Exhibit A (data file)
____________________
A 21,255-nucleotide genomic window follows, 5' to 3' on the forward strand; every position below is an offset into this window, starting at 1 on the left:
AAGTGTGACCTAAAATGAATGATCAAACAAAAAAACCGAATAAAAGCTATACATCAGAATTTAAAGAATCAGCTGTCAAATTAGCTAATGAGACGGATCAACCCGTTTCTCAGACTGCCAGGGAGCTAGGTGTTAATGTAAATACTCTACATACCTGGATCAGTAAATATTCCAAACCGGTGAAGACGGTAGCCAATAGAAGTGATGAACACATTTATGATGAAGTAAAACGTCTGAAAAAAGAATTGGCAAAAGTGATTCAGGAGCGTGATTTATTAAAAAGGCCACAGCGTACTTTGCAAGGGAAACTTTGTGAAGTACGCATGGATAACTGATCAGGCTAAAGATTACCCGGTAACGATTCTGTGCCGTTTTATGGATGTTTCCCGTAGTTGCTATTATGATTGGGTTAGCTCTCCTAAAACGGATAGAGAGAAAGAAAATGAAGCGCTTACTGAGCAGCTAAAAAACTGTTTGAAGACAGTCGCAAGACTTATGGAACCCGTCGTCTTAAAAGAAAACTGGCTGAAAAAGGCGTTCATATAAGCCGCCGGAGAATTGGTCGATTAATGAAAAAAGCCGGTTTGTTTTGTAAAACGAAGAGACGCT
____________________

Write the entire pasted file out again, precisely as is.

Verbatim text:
A 21,255-nucleotide genomic window follows, 5' to 3' on the forward strand; every position below is an offset into this window, starting at 1 on the left:
AAGTGTGACCTAAAATGAATGATCAAACAAAAAAACCGAATAAAAGCTATACATCAGAATTTAAAGAATCAGCTGTCAAATTAGCTAATGAGACGGATCAACCCGTTTCTCAGACTGCCAGGGAGCTAGGTGTTAATGTAAATACTCTACATACCTGGATCAGTAAATATTCCAAACCGGTGAAGACGGTAGCCAATAGAAGTGATGAACACATTTATGATGAAGTAAAACGTCTGAAAAAAGAATTGGCAAAAGTGATTCAGGAGCGTGATTTATTAAAAAGGCCACAGCGTACTTTGCAAGGGAAACTTTGTGAAGTACGCATGGATAACTGATCAGGCTAAAGATTACCCGGTAACGATTCTGTGCCGTTTTATGGATGTTTCCCGTAGTTGCTATTATGATTGGGTTAGCTCTCCTAAAACGGATAGAGAGAAAGAAAATGAAGCGCTTACTGAGCAGCTAAAAAACTGTTTGAAGACAGTCGCAAGACTTATGGAACCCGTCGTCTTAAAAGAAAACTGGCTGAAAAAGGCGTTCATATAAGCCGCCGGAGAATTGGTCGATTAATGAAAAAAGCCGGTTTGTTTTGTAAAACGAAGAGACGCT